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  • Writer's pictureThe Publishing Post

Upskilling Tips for Application Questions

By Sukhpreet Chana, Grace Edwards, Misha Manani and Lydia Marshall

There has been an increase in publishers replacing cover letters with application questions. So, candidates are only required to submit their CVs and answer those questions. This allows recruiters to filter through the list of applicants more easily as they get an idea of a candidate’s personality and suitability for the role. According to the Bookcareers podcast on “Answering Application Questions,” 80% of candidates fail to make it to the next stage because they don’t tailor their answers to the position or make the mistake of not answering all of the questions. We have excellent tips to help you approach application questions correctly and get that interview.

Top Application Questions

Marketing Assistant questions: A common application question asks you to write about a recent marketing book campaign and why you consider it successful. For this, you can talk about understanding specific target audiences, different marketing techniques that were used and the overall effectiveness of the campaign.


Editorial Assistant questions: Time management and task prioritisation are essential skills. Application questions for these positions often give you the chance to highlight these skills and refer to your relevant experience through questions like “Can you provide an example of when you have had to meet a tight deadline for a project?”


Publicity Assistant questions: They often support their team on important events such as book launches or author tours. One question you may be asked is “Have you ever been involved in planning or coordinating events? If not, how would you approach it?” Even if you cannot draw on previous experience, this is a great question to show off knowledge about management, teamwork and organisation.


Sales Assistant questions: You might be asked a question like “How do current trends within the publishing industry impact book sales?” This is a good chance to draw on any knowledge you have about what influences sales in the modern book market (e.g., campaigns, BookTok, author popularity) and what book trends are selling well.


Understand the keywords: Focus on which words stand out that link to the publishing industry. For example, there may be some that indicate what the role is looking for and apply it to experience and skills that support them. This highlights to recruiters how you are an ideal fit. For example, organisation, being proactive and detail-oriented.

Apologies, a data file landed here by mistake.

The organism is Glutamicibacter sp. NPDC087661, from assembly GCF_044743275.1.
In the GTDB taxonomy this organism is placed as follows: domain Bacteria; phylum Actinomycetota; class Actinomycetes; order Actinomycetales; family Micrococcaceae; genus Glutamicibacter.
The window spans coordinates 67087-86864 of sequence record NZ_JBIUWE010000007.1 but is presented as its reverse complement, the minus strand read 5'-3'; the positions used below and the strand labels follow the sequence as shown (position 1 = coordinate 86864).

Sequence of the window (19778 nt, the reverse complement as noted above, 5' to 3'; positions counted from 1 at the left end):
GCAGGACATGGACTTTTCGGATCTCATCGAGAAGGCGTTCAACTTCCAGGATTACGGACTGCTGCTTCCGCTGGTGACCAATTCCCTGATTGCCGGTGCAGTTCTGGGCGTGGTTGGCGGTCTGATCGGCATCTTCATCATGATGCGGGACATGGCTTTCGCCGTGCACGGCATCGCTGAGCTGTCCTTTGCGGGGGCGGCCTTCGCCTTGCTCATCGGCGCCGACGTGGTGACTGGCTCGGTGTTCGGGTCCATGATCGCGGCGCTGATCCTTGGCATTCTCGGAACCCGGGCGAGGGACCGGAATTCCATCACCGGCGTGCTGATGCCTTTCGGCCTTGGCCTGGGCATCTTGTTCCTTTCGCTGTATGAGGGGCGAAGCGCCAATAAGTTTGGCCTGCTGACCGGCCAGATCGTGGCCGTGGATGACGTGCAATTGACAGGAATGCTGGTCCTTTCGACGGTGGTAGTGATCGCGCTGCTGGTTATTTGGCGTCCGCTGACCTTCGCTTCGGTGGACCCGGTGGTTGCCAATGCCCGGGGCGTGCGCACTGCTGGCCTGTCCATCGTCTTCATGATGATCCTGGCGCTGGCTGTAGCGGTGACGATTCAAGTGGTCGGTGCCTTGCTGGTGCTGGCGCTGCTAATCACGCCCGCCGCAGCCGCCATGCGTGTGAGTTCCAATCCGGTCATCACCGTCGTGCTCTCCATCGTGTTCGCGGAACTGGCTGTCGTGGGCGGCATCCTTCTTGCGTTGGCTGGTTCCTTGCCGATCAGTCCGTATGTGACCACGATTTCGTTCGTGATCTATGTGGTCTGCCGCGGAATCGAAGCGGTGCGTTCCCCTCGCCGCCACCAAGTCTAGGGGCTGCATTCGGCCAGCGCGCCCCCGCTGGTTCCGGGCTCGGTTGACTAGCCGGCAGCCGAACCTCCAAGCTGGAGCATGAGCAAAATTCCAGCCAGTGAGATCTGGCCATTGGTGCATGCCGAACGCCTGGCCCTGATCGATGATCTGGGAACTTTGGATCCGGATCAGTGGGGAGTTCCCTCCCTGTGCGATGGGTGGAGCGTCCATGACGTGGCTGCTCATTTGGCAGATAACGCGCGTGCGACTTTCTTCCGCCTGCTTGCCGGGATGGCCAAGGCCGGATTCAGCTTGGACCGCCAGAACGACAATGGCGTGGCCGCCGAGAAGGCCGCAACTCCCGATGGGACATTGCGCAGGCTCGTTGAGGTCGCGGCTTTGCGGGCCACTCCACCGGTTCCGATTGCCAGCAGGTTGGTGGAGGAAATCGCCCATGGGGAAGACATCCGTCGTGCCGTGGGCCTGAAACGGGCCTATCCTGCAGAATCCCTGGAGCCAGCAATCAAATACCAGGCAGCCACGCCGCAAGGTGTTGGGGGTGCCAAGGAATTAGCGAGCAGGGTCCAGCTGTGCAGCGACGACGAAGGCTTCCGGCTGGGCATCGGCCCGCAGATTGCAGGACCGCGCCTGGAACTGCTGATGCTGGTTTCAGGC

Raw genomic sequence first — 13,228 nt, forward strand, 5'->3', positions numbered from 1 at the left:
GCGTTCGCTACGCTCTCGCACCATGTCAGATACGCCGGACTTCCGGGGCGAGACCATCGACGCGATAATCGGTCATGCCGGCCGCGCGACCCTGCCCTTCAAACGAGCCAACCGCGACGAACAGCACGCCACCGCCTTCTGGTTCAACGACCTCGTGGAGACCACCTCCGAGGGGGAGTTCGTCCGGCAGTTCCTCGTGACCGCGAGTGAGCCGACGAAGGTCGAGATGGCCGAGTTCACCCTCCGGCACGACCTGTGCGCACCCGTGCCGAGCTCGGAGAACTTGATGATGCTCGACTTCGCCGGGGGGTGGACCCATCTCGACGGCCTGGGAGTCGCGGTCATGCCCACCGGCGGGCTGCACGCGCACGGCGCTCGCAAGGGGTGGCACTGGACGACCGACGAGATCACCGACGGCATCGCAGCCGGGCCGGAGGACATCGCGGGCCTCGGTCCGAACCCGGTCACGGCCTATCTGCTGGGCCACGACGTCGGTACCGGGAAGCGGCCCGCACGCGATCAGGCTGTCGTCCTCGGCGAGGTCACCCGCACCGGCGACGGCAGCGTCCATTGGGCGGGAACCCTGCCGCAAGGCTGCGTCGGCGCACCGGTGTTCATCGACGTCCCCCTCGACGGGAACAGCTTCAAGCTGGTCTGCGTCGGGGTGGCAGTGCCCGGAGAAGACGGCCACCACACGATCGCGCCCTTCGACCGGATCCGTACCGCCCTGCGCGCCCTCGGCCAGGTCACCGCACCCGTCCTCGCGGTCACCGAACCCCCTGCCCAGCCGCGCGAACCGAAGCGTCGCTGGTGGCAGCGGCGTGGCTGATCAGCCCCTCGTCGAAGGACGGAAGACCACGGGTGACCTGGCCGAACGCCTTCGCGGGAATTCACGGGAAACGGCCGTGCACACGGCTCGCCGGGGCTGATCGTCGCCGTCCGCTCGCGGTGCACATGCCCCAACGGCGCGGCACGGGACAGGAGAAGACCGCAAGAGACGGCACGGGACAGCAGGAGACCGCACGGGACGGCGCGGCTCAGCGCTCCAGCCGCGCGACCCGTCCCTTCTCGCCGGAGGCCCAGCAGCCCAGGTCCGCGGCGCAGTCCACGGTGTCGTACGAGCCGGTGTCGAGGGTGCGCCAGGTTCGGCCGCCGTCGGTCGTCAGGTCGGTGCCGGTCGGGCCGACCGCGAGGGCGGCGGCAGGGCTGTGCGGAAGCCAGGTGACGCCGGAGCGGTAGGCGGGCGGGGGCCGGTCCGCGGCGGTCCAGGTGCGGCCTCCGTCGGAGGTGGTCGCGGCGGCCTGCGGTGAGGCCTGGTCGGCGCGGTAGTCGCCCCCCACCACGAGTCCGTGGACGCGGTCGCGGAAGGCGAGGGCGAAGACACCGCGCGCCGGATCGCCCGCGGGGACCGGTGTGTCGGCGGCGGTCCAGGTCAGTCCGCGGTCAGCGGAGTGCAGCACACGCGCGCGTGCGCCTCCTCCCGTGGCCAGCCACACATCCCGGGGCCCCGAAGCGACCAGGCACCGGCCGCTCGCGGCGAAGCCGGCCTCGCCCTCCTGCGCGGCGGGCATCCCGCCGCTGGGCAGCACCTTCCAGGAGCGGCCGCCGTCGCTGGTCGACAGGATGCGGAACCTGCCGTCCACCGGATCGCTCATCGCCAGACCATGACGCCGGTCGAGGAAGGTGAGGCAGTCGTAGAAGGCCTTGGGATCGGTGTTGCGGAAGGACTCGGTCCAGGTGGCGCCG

Answer truthfully: This helps the recruiters distinguish facts and experiences that show your passion and ownership for a career in the publishing industry.

Consider the structure: Lead with a clear topic sentence that explains what you will be talking about and relates to the question. Mention your points, provide evidence, explain them and always link them to the question. End the paragraph in a concise and impactful way that connects.


Leave applications incomplete: Don’t forget to click the “Save” button. This allows you to come back to the questions. Not saving could hinder the completion of your form which can be time-consuming and means you have to re-do them.


Rush answering questions: Ensure you have read each one carefully and don’t just skim them. This could lead to misreading the questions and not answering them properly. Focus on what they are asking, whether it’s experience or skill set requirements.


Apply the same answers: Each application will differ depending on the questions asked. Especially in publishing, don’t use answers from previous forms to complete the ones you are currently applying for.

Bonus Tips

Pay attention to the word count: Do not go over the maximum word count. This guides applicants on how much to write and ensures you communicate concisely. It’s important not to go under the maximum as well.


Research the company: Know its mission statement and values to show you are a good cultural fit, for instance, when discussing a book you enjoyed or why you want to work there. You should also know what type of books they publish and the titles or authors to highlight your demonstrated interest throughout.


See the question from different perspectives: If you are asked to write about a campaign you liked or a cover that you thought was done well, put yourself in the shoes of someone in marketing and design. What were their motivations and considerations behind commercial decisions? You don’t need to have experience because it’s also important to look at it as a consumer. What do you genuinely like about it?


Understand the prompts: Some application questions will ask, “Tell me about a time when . . .” These are competency-based and invite you to draw on your experience and transferable skills. Use the STAR technique (Situation, Task, Action and Result). Other questions will start with “how” which is about your process and actions and “why” questions aim to understand how you think and what is important to you.




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